Alain Finkielkraut Foto
Laozi Foto

„The wise man does not lay up his own treasures. The more he gives to others, the more he has for his own.“

—  Laozi semi-legendary Chinese figure, attributed to the 6th century, regarded as the author of the Tao Te Ching and founder of… -604

Haruki Murakami Foto
Merav Michaeli Foto

„He lies on a regular basis. He says what he feels that he needs to say for his own benefit, and then he does what he feels that he needs to do for his own benefit as well. And all too often it doesn’t go together.“

—  Merav Michaeli Israeli politician 1966

About Benjamin Netanyahu, as quoted in Demonstrators flood the streets demanding equal rights for gays https://www.jpost.com/Israel-News/Politics-And-Diplomacy/Hundreds-demonstrate-for-LGBT-rights-in-Jerusalem-Tel-Aviv-and-Haifa-563115 (July 22, 2018) by Rocky Baier, The Jerusalem Post.

Karl Mannheim Foto
Thomas Hobbes Foto
John Milton Foto
Gregory of Nyssa Foto

„Just as, in the case of the sunlight, on one who has never from the day of his birth seen it, all efforts at translating it into words are quite thrown away; you cannot make the splendour of the ray shine through his ears; in like manner, to see the beauty of the true and intellectual light, each man has need of eyes of his own; and he who by a gift of Divine inspiration can see it retains his ecstasy unexpressed in the depths of his consciousness; while he who sees it not cannot be made to know even the greatness of his loss. How should he? This good escapes his perception, and it cannot be represented to him; it is unspeakable, and cannot be delineated. We have not learned the peculiar language expressive of this beauty. … What words could be invented to show the greatness of this loss to him who suffers it? Well does the great David seem to me to express the impossibility of doing this. He has been lifted by the power of the Spirit out of himself, and sees in a blessed state of ecstacy the boundless and incomprehensible Beauty; he sees it as fully as a mortal can see who has quitted his fleshly envelopments and entered, by the mere power of thought, upon the contemplation of the spiritual and intellectual world, and in his longing to speak a word worthy of the spectacle he bursts forth with that cry, which all re-echo, "Every man a liar!"“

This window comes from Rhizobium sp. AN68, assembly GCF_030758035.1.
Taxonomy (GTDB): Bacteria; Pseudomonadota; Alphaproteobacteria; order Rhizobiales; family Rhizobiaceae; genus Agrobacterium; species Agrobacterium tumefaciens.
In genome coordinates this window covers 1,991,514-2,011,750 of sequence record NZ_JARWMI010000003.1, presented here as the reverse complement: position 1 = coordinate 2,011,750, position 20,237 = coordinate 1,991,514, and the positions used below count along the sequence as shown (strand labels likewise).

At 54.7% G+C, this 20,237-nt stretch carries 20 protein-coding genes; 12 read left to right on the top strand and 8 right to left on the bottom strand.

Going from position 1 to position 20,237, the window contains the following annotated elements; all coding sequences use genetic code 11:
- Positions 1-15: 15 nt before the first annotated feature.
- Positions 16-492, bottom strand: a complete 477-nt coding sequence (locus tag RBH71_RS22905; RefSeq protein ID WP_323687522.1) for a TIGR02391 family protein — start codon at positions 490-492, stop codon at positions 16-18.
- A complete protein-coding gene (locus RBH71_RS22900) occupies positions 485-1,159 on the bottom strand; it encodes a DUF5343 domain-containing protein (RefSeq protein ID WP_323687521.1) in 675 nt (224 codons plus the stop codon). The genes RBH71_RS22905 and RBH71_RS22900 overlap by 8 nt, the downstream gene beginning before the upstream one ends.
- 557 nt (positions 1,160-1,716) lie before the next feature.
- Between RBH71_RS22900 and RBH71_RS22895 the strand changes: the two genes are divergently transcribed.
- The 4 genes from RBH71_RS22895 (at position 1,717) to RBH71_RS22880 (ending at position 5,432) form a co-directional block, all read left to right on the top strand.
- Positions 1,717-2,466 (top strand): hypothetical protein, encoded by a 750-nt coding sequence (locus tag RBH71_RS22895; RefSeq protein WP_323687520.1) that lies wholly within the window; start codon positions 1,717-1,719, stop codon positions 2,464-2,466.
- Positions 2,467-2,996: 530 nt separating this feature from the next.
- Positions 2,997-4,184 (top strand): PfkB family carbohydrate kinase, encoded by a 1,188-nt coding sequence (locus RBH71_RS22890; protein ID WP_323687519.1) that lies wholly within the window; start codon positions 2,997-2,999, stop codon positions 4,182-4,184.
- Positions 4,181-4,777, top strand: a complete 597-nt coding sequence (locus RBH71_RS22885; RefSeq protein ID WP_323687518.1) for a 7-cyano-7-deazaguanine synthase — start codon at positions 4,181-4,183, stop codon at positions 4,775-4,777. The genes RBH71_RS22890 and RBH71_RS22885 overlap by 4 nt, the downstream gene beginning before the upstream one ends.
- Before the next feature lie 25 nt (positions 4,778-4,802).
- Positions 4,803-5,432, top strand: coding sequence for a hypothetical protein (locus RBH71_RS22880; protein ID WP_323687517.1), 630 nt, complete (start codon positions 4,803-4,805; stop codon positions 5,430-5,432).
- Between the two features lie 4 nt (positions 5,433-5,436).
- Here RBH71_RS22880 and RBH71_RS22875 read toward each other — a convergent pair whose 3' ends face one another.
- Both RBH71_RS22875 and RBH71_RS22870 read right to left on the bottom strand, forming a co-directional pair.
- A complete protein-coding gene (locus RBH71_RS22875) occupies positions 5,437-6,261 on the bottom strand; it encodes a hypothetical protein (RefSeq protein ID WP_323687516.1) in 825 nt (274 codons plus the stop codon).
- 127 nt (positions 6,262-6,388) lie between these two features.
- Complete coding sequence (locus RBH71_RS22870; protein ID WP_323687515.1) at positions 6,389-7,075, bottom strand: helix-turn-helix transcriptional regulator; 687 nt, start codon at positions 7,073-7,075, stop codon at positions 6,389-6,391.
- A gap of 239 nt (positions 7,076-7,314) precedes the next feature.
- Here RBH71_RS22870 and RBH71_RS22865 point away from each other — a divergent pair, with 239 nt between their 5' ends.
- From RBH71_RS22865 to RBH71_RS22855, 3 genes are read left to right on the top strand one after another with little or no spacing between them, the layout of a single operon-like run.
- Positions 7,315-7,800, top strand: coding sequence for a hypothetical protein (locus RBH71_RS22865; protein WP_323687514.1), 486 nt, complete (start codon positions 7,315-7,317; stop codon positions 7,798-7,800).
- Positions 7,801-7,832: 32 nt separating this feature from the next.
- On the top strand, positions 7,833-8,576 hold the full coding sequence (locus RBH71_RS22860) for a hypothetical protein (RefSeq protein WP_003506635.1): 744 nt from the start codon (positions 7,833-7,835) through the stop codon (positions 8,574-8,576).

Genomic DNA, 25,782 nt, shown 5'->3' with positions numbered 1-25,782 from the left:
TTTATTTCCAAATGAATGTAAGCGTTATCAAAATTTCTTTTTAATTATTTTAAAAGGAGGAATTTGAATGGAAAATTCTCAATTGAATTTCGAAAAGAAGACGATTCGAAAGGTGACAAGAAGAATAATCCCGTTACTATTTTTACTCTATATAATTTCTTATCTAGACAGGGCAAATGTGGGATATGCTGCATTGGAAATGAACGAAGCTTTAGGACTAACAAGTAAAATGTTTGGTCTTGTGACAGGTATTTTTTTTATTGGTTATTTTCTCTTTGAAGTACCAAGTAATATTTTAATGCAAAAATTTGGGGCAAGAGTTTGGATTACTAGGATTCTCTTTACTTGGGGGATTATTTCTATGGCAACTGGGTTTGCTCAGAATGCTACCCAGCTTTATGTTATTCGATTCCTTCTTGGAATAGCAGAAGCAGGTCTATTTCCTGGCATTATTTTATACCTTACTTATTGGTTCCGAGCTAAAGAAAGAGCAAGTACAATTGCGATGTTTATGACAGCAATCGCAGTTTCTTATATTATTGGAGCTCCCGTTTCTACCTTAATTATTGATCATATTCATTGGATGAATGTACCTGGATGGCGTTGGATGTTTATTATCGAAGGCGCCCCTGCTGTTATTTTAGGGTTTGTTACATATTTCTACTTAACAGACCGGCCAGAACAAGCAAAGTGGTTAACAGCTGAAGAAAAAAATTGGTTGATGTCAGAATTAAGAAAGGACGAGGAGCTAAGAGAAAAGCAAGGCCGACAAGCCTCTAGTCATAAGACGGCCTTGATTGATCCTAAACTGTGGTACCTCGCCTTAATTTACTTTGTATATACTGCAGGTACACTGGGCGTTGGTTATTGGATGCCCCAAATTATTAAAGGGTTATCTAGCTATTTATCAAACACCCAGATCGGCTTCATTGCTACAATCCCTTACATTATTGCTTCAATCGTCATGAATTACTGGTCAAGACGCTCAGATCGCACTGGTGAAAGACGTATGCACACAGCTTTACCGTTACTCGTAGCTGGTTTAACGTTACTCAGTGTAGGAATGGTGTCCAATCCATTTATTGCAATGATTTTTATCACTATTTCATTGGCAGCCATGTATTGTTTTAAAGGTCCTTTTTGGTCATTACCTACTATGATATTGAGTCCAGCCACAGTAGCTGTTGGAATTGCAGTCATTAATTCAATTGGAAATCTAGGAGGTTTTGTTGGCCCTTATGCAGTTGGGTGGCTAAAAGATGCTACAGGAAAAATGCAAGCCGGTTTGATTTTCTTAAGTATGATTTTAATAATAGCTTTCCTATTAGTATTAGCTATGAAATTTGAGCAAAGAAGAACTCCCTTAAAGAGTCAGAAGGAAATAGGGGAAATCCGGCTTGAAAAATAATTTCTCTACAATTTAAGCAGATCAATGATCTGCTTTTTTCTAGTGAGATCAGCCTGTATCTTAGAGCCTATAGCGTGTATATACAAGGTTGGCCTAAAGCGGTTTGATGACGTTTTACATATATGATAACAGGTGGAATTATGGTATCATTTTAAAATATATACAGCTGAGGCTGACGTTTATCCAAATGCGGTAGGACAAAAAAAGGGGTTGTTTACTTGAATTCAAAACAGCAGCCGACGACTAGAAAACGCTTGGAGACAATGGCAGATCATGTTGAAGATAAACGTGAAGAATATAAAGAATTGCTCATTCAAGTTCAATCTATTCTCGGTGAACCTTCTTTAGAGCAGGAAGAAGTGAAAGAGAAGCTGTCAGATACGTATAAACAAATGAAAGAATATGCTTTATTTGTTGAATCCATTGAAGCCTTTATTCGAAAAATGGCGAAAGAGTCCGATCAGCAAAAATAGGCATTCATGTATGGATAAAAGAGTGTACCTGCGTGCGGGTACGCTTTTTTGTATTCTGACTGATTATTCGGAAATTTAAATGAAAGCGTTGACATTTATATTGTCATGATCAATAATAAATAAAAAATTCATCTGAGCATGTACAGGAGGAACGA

—  Gregory of Nyssa bishop of Nyssa 335 - 395

I take that to mean that any man who entrusts to language the task of presenting the ineffable Light is really and truly a liar; not because of any hatred on his part of the truth, but because of the feebleness of his instrument for expressing the thing thought of.
On Virginity, Chapter 10

Herbert Read Foto

„No philosopher understands his predecessors until he has re-thought their thought in his own contemporary terms“

—  P. F. Strawson British philosopher 1919 - 2006

Quelle: Individuals (1959), pp. xiv-xv.
Kontext: Metaphysics has a long and distinguished history, and it is consequently unlikely that there are any new truths to be discovered in descriptive metaphysics. But this does not mean that the task of descriptive metaphysics has been, or can be, done once for all. It has constantly to be done over again. If there are no new truths to be discovered, there are old truths to be rediscovered. For though the central subject-matter of descriptive metaphysics does not change, the critical and analytical idiom of philosophy changes constantly. Permanent relationships are described in an impermanent idiom, which reflects both the age’s climate of thought and the individual philosopher’s personal style of thinking. No philosopher understands his predecessors until he has re-thought their thought in his own contemporary terms; and it is characteristic of the very greatest philosophers, like Kant and Aristotle, that they, more than any others, repay this effort of re-thinking